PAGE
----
Dead dandelions.jpeg



Stooped over the gravel, back bent, knees crunching

Like the stones, I don’t resemble a God.

Yet as I prise the deep root of the dandelion,

Its tattered mane in gladiator hands,

A score of woodlice rupture from the pit

Where once they lived: some on their backs, prostrate

Like victims of circumstance, or genocide.

Silently vulnerable. Nearby, a blackbird

Bobs up and down, impatient for a feast.

Unblinking, wide-eyed dinosaur descendant,

Its mortgage overdue, with chicks to feed.

Somewhere, I’m sure such eyes are watching me.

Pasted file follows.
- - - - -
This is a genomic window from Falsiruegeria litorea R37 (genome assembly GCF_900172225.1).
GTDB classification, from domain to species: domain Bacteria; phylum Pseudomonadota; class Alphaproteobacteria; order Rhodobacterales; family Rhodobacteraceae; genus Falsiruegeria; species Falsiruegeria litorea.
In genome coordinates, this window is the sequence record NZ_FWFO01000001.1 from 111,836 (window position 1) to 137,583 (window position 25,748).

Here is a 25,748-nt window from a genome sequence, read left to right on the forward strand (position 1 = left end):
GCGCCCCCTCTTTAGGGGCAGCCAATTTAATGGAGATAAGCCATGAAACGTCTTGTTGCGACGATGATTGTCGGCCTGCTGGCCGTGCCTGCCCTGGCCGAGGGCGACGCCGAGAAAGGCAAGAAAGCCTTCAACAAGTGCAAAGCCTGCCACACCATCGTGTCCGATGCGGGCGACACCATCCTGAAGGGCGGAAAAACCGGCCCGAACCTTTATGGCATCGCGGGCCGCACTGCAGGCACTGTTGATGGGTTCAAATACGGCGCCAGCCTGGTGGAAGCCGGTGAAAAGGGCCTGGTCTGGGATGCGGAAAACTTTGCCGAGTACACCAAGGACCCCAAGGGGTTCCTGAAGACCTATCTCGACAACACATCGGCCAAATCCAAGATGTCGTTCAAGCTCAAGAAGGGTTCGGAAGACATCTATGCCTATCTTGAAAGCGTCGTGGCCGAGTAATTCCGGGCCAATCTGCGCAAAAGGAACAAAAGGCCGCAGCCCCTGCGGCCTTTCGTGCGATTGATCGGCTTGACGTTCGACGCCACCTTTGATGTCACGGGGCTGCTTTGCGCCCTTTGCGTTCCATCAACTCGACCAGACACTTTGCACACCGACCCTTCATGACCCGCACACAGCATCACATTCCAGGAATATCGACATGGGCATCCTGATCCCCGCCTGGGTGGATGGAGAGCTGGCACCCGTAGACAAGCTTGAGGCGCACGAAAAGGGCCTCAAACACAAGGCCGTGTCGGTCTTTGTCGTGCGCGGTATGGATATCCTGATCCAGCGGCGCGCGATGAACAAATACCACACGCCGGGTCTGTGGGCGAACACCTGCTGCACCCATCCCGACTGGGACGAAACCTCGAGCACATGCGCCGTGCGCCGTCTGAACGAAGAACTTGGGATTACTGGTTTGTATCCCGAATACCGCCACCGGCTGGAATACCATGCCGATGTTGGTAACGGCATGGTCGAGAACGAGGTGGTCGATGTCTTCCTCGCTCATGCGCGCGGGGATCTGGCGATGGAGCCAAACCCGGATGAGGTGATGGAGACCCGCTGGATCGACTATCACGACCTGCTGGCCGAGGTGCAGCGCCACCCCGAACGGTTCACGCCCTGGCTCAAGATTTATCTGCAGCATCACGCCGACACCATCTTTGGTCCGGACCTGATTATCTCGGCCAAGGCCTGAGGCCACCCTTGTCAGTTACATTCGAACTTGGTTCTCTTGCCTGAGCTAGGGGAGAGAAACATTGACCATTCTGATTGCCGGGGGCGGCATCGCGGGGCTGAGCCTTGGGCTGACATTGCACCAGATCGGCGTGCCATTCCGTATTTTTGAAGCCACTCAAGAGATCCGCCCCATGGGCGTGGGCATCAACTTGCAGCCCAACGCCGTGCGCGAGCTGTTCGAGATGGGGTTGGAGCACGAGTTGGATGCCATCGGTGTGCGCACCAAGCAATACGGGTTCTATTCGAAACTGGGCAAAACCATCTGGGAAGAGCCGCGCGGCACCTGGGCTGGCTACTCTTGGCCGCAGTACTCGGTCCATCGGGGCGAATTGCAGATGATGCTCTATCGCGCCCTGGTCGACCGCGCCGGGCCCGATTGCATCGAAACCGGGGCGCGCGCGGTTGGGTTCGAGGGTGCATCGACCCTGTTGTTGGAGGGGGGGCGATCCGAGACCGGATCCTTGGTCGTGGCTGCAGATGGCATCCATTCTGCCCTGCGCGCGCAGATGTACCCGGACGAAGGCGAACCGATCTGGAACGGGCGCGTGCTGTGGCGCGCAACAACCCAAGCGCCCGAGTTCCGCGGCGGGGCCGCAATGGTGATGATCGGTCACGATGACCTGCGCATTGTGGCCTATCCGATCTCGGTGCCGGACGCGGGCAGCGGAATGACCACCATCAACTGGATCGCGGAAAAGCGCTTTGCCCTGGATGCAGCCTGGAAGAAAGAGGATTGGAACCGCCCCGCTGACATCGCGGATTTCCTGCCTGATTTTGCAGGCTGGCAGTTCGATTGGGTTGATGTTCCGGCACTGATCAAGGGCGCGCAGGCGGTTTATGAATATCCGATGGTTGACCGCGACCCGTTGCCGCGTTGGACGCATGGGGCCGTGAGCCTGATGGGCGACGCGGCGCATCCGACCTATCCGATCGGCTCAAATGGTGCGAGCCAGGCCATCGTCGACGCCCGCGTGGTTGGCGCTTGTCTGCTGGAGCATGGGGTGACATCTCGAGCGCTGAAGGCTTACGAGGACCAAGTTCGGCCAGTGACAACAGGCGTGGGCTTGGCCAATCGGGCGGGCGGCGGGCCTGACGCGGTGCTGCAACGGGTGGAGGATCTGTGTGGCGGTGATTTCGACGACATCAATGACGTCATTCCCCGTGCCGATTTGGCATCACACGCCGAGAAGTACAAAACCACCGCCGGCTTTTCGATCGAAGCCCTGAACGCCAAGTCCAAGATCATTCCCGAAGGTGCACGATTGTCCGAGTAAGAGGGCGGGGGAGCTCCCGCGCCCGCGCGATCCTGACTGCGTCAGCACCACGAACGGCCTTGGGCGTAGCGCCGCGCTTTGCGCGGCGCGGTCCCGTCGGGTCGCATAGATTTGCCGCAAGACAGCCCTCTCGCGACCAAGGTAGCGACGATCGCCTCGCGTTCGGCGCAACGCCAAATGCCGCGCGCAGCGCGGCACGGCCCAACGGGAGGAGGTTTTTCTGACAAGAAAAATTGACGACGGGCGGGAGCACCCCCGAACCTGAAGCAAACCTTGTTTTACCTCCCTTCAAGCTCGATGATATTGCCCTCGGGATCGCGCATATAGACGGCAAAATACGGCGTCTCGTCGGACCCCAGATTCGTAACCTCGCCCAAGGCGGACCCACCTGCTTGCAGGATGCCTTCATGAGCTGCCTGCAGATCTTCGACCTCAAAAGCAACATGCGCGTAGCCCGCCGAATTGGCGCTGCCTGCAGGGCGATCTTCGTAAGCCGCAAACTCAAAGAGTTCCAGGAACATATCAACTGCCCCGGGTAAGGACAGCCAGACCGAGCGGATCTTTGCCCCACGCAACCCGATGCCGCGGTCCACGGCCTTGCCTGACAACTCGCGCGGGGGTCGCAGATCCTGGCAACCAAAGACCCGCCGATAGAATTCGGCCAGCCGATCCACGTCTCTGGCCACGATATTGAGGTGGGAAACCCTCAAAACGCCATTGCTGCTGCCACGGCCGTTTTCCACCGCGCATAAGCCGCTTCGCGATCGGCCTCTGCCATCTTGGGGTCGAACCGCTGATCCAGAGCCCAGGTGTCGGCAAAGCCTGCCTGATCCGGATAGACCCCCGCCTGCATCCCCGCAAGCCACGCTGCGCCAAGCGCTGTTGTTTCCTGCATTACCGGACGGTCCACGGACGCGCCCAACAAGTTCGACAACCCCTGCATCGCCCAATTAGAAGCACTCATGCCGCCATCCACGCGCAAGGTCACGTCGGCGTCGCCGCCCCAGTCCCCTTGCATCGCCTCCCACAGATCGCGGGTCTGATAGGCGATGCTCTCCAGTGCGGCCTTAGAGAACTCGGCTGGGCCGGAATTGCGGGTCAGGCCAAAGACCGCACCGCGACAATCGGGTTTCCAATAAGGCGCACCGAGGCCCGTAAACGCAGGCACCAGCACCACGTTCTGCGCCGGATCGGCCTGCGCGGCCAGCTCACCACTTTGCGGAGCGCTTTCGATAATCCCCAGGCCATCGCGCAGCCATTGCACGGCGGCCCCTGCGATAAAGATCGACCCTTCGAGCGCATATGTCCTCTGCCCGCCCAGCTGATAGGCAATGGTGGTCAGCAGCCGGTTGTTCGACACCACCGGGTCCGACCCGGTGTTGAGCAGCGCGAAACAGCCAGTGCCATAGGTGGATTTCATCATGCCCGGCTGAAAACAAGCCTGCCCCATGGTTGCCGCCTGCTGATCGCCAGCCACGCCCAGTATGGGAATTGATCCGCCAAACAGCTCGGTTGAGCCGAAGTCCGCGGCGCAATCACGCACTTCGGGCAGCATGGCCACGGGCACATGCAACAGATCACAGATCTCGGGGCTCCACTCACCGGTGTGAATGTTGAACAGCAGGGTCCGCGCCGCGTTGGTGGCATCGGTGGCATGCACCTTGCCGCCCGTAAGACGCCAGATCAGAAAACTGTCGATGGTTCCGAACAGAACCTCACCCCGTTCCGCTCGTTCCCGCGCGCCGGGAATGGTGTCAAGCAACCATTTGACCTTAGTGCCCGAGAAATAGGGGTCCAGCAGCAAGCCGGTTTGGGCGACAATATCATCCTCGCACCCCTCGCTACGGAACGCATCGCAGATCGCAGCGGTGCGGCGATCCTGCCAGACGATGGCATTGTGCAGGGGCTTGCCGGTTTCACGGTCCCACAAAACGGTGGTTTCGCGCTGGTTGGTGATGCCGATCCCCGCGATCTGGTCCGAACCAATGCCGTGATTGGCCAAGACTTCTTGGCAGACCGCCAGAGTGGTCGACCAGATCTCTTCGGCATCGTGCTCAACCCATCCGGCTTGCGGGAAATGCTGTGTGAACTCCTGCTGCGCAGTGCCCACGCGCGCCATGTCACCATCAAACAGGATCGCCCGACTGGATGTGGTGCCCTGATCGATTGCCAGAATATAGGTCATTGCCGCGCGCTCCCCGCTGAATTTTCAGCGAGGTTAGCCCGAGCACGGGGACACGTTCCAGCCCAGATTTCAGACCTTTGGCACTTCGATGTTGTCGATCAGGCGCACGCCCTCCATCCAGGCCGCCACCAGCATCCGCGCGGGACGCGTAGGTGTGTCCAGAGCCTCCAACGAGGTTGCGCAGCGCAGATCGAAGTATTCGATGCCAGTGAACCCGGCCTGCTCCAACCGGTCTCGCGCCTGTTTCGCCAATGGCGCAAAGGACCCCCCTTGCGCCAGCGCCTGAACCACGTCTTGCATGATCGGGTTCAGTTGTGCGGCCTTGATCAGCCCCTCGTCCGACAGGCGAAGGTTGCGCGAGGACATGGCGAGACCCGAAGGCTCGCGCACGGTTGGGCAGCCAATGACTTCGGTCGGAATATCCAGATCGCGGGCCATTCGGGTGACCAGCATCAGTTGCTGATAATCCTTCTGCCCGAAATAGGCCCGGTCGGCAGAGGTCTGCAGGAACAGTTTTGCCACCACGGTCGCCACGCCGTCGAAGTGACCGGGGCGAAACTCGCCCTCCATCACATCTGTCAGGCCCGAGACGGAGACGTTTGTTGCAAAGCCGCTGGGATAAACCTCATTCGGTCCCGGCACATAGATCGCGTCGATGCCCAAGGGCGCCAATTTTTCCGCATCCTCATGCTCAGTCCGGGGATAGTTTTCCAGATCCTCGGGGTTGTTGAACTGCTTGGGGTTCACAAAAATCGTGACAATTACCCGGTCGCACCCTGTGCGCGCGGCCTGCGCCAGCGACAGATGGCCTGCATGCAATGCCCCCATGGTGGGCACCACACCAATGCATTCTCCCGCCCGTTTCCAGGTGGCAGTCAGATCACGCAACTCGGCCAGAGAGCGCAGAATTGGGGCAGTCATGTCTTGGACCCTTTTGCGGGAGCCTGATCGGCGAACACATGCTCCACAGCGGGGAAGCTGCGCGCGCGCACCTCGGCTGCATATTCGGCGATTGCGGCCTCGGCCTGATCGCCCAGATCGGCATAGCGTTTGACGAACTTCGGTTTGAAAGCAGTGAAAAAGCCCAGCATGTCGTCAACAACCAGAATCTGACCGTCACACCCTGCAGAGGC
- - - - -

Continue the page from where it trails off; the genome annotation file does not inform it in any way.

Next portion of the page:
For now, I hold the ruptured plant aloft,

The citizens scattering over one another:

Not cruel, but a disinterested God,

Who goes about the business of massacre

And upheaval as part of the mundane, necessary

Process of de-weeding a gravel drive.



A modern fable. But remember: at any one time, we are all of us the God, the blackbird, the woodlouse and the dandelion. 




3 thoughts on “Weeding

  1. Dear James Oh! Wonderful! Just what I feel. There should be more gardening poems, in fact an anthology would be good.

    Saw Richard yesterday. He makes a small inprovement physically every day. Some words are coming through. But miles to go….. We are so happy for the progress he and the hospital have made. But very aware that there is so much more to be achieved.

    Much love from us both, Gran


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